Brussels Sprouts

Health Benefits of Brussels Sprouts

No one knows the origin of Brussels sprouts, though it's logical to assume they originated in Belgium. Like nearly all vegetables, Brussels sprouts are naturally low in fat and calories.

But unlike most vegetables, Brussels sprouts are rather high in protein, accounting for more than a quarter of their calories. Although the protein is incomplete -- it doesn't provide the full spectrum of essential amino acids -- it can be made complete with whole grains. This means you can skip a higher-calorie source of protein, like high-fat meat, and occasionally rely on a meal of Brussels sprouts and grains.

Brussels sprouts are loaded with vitamin A, folacin, potassium, calcium. They have 3-5 grams of fiber per cup, and at 25 calories per 1/2 cup cooked, they give us a reason to eat them more often. Brussels sprouts are one of those foods that will fill you up, without filling you out.

Health Benefits of
Brussels Sprouts

Brussels sprouts are very high in fiber, and they belong to the disease-fighting cabbage family. Indeed, they look like miniature cabbages. Like broccoli and cabbage -- fellow cruciferous vegetables -- Brussels sprouts may protect against cancer with their indole, a phytochemical.

Brussels sprouts are also particularly rich in vitamin C, another anti-cancer agent. Whether you choose them for their healthiness or because you love Brussels sprouts, one thing is certain: You will be getting a good-for-the-body food that is high in protein and low in fat and calories.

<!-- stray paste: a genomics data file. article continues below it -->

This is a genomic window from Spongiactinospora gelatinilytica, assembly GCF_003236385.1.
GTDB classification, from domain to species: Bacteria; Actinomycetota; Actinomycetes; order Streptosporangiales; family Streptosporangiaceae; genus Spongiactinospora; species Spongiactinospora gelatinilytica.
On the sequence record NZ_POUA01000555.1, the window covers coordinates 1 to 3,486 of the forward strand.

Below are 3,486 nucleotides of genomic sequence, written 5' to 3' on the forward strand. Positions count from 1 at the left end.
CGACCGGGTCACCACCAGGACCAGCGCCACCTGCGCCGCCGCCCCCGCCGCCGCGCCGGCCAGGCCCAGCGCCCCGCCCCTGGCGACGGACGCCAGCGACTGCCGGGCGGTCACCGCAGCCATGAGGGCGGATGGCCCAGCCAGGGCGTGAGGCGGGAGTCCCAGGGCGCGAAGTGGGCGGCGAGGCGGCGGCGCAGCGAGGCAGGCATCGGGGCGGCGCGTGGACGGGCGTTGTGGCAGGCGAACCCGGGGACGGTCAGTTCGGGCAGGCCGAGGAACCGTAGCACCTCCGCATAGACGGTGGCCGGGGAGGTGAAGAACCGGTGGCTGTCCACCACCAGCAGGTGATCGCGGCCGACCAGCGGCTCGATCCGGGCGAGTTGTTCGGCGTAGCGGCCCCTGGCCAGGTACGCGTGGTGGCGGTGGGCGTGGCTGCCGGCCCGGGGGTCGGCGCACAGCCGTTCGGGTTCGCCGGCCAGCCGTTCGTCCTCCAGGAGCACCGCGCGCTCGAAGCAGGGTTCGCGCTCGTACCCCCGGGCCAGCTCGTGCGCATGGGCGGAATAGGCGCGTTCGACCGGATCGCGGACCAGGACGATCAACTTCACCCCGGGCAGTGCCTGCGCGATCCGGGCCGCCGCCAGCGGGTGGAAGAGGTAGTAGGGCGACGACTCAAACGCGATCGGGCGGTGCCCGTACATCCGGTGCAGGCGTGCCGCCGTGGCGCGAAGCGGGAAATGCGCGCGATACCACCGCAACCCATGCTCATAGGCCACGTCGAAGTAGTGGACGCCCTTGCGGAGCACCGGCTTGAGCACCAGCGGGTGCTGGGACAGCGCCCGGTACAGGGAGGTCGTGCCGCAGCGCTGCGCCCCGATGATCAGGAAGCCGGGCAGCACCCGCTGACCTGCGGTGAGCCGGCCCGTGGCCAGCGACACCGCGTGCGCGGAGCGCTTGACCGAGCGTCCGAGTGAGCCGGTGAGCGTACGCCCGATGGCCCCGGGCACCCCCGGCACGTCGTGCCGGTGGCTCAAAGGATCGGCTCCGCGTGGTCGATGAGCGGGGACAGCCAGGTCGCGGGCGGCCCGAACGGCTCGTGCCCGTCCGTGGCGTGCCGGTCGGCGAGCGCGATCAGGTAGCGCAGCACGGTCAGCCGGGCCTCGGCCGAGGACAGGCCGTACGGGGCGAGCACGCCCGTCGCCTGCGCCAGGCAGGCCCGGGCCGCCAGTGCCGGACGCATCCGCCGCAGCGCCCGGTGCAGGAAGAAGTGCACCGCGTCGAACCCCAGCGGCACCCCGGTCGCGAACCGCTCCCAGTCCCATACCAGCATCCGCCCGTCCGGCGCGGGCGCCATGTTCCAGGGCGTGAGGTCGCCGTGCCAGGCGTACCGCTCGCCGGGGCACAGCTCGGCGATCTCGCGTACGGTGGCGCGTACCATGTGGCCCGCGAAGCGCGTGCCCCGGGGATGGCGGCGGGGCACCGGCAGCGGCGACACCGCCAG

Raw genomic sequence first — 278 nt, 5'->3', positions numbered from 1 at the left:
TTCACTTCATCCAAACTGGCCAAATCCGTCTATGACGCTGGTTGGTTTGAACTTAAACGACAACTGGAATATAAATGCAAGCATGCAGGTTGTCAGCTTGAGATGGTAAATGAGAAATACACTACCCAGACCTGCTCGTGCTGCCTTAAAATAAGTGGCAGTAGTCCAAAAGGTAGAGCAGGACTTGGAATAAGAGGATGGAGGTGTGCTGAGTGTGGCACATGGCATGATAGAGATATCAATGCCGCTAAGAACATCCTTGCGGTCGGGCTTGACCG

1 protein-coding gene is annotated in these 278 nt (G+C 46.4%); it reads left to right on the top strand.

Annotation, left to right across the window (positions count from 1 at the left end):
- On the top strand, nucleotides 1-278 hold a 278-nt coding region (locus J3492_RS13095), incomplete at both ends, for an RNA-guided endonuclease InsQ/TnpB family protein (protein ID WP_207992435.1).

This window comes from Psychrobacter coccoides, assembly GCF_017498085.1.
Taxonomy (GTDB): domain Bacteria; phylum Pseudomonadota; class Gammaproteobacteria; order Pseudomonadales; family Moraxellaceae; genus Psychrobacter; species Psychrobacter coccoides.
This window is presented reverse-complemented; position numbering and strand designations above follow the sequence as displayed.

Brussels Sprouts, Fresh, Cooked
Serving Size: 1/2 cup
Calories 30
<1 g
Saturated Fat
0 g
0 mg
7 g
2 g
Dietary Fiber 2 g
17 mg
Vitamin A
604 IU
Vitamin C
48 mg
Folic Acid
47 mcg
1 mg
247 mg
1,369 micrograms

Want more information about Brussels sprouts? Try:
  • Cooking Brussels Sprouts: Learn how to prepare Brussels sprouts.
  • Vegetable Gardens: Grow a full harvest of great vegetables this year.
  • Nutrition: Find out if eating Brussels sprouts fits in with your overall nutrition goals.
  • Gardening: We answer your questions about all things that come from the garden.
This information is solely for informational purposes. IT IS NOT INTENDED TO PROVIDE MEDICAL ADVICE. Neither the Editors of Consumer Guide (R), Publications International, Ltd., the author nor publisher take responsibility for any possible consequences from any treatment, procedure, exercise, dietary modification, action or application of medication which results from reading or following the information contained in this information. The publication of this information does not constitute the practice of medicine, and this information does not replace the advice of your physician or other health care provider. Before undertaking any course of treatment, the reader must seek the advice of their physician or other health care provider.